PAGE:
Yesterday was my graduation ceremony: I got to dress up in very silly clothes and was given a piece of paper confirming that I have done the work and can put letters after my name. It was a happy occasion, and a slightly surreal experience.
I have observed, as have many other graduates, that I couldn’t have finished the degree without the help and support I received from family, friends, and Trinity staff. But it has also been pointed out that while I have had some help, it was me who actually did the work in the end, and that deserves recognition. Yes, it was a lot of work: but I think it’s very difficult to separate my part of that from that of the people who helped me along the way.
Yesterday was happy for another reason, too: I got the results back for my students’ most recent round of exams. I had four piano students take a TrinityGuildhall ‘Initial’ level exam this term. I’m extremely pleased that all four of them passed, as I thought they would. I’m delighted that three of them not only passed but were awarded Distinctions! But as a teacher, I am acutely aware that I turn up and teach for a half hour or so a week and my students are the ones who put in the time and effort to practise. I try to make music interesting, I try to show that learning is worthwhile, but no matter what else happens, I cannot practise for them. So while I’m pleased for and proud of my students, I mostly feel very fortunate to have students who work hard and do well.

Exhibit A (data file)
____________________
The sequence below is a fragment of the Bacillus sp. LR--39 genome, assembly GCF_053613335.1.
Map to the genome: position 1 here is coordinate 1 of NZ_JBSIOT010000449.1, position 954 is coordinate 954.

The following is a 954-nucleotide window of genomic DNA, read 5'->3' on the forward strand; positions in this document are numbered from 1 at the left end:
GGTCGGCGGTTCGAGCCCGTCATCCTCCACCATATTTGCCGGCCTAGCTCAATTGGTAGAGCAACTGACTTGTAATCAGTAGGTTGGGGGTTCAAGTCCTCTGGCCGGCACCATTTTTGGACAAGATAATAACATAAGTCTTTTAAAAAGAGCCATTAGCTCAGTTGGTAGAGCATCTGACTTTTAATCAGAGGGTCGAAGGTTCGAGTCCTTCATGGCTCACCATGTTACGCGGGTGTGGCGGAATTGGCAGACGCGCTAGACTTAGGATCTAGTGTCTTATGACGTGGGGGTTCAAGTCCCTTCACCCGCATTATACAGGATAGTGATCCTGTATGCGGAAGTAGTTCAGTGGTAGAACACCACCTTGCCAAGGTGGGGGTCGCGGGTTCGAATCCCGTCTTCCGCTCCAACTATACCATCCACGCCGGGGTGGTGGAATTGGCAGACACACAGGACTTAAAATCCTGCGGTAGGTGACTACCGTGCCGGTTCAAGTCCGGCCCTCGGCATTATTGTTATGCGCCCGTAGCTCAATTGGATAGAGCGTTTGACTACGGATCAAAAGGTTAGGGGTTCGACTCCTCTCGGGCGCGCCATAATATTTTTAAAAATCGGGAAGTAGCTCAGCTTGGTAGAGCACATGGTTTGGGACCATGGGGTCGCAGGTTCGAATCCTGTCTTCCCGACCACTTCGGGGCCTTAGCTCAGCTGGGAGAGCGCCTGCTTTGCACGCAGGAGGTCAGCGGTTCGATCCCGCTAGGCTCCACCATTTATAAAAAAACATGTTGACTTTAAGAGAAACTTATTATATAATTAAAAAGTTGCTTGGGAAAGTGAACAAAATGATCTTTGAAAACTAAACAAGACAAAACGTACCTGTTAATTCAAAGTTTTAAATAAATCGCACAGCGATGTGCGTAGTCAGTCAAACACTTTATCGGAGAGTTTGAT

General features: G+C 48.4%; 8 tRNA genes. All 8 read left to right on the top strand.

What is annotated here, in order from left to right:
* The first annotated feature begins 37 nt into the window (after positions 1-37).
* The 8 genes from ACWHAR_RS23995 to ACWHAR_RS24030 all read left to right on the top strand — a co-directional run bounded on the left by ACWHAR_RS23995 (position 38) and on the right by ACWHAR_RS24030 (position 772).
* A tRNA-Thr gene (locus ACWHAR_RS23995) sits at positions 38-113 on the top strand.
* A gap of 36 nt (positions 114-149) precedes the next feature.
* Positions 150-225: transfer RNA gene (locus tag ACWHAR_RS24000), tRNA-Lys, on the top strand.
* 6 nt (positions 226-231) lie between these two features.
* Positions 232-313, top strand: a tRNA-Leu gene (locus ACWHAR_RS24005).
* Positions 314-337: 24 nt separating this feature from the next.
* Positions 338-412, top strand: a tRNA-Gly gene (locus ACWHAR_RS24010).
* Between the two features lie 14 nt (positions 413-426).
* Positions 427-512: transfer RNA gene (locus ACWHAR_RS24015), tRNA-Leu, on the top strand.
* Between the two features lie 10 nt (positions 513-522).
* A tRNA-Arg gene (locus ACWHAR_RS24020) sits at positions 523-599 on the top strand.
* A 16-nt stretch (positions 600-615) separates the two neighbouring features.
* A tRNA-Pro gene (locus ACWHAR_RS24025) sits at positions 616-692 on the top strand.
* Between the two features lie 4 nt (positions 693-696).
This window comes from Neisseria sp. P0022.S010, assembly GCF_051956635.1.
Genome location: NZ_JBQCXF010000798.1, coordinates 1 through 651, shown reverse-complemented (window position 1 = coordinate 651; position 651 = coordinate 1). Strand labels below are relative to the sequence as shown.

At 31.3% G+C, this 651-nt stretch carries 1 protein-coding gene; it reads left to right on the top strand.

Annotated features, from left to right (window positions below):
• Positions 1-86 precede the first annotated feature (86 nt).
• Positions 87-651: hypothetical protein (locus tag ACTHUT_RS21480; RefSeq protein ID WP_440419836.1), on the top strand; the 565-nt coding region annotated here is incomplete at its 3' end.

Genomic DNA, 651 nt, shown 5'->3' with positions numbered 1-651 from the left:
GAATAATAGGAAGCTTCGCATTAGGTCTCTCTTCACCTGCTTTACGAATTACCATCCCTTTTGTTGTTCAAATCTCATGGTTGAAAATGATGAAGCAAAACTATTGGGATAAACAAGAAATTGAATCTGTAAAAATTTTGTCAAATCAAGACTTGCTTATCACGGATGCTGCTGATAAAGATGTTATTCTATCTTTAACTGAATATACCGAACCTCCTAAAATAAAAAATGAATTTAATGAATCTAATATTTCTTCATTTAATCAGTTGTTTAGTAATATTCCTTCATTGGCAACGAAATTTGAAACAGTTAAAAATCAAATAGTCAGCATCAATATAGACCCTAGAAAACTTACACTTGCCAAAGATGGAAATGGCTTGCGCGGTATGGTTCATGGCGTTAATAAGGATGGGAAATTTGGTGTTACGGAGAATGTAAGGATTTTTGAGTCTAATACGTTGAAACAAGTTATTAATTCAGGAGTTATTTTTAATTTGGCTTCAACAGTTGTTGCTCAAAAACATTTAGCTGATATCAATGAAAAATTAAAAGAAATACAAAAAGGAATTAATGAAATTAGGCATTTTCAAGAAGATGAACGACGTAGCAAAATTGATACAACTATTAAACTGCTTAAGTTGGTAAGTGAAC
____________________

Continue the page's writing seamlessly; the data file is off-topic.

Clearly there’s some attitude adjustment to be done there, given the gap between how I feel about my students’ achievements and how I feel about my own. Am I to take credit for anything?
But what I told my students going into the exam, and what I told their parents, still holds: it’s only an exam. It’s very useful and can be highly motivating to have an external measurement of how you are doing, to compare your skills to someone else’s, but that isn’t the end point of what we’re doing in piano lessons. It’s good for me to know how I’m doing in teaching basic skills like sight-reading as well as accuracy, technical facility and communication and interpretation, but that isn’t the point.
Likewise, the piece of paper I received yesterday is a good marker of what I have done and how I developed musical skills over the time I was at Trinity, but the piece of paper was not why I was there. I was there to become a better musician, and I am not a musician because I get shiny pieces of paper to frame — or the other sort of piece of paper for that matter, the ones that can be exchanged for goods and services in a lawful market.
I am a performer and a teacher of music because music brings me deep and lasting joy and fulfillment, and I wish to share that with others.